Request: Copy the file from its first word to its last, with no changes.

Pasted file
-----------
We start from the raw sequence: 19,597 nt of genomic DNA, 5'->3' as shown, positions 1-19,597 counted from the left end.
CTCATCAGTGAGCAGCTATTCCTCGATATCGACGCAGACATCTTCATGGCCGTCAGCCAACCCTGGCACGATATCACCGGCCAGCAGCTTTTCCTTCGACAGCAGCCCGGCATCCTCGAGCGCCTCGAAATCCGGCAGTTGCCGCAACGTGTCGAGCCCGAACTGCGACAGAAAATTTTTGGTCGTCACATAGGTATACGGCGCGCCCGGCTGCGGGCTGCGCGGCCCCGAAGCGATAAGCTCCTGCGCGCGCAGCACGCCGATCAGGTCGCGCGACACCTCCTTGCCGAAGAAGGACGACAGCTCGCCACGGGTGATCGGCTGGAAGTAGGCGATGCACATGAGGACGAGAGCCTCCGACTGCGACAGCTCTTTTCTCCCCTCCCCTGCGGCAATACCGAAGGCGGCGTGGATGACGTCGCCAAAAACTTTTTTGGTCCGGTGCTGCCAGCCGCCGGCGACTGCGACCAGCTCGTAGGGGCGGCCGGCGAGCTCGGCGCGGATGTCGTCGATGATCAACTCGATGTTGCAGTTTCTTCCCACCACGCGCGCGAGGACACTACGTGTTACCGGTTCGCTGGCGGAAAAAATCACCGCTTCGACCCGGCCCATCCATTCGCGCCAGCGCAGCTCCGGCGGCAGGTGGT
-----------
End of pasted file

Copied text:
We start from the raw sequence: 19,597 nt of genomic DNA, 5'->3' as shown, positions 1-19,597 counted from the left end.
CTCATCAGTGAGCAGCTATTCCTCGATATCGACGCAGACATCTTCATGGCCGTCAGCCAACCCTGGCACGATATCACCGGCCAGCAGCTTTTCCTTCGACAGCAGCCCGGCATCCTCGAGCGCCTCGAAATCCGGCAGTTGCCGCAACGTGTCGAGCCCGAACTGCGACAGAAAATTTTTGGTCGTCACATAGGTATACGGCGCGCCCGGCTGCGGGCTGCGCGGCCCCGAAGCGATAAGCTCCTGCGCGCGCAGCACGCCGATCAGGTCGCGCGACACCTCCTTGCCGAAGAAGGACGACAGCTCGCCACGGGTGATCGGCTGGAAGTAGGCGATGCACATGAGGACGAGAGCCTCCGACTGCGACAGCTCTTTTCTCCCCTCCCCTGCGGCAATACCGAAGGCGGCGTGGATGACGTCGCCAAAAACTTTTTTGGTCCGGTGCTGCCAGCCGCCGGCGACTGCGACCAGCTCGTAGGGGCGGCCGGCGAGCTCGGCGCGGATGTCGTCGATGATCAACTCGATGTTGCAGTTTCTTCCCACCACGCGCGCGAGGACACTACGTGTTACCGGTTCGCTGGCGGAAAAAATCACCGCTTCGACCCGGCCCATCCATTCGCGCCAGCGCAGCTCCGGCGGCAGGTGGT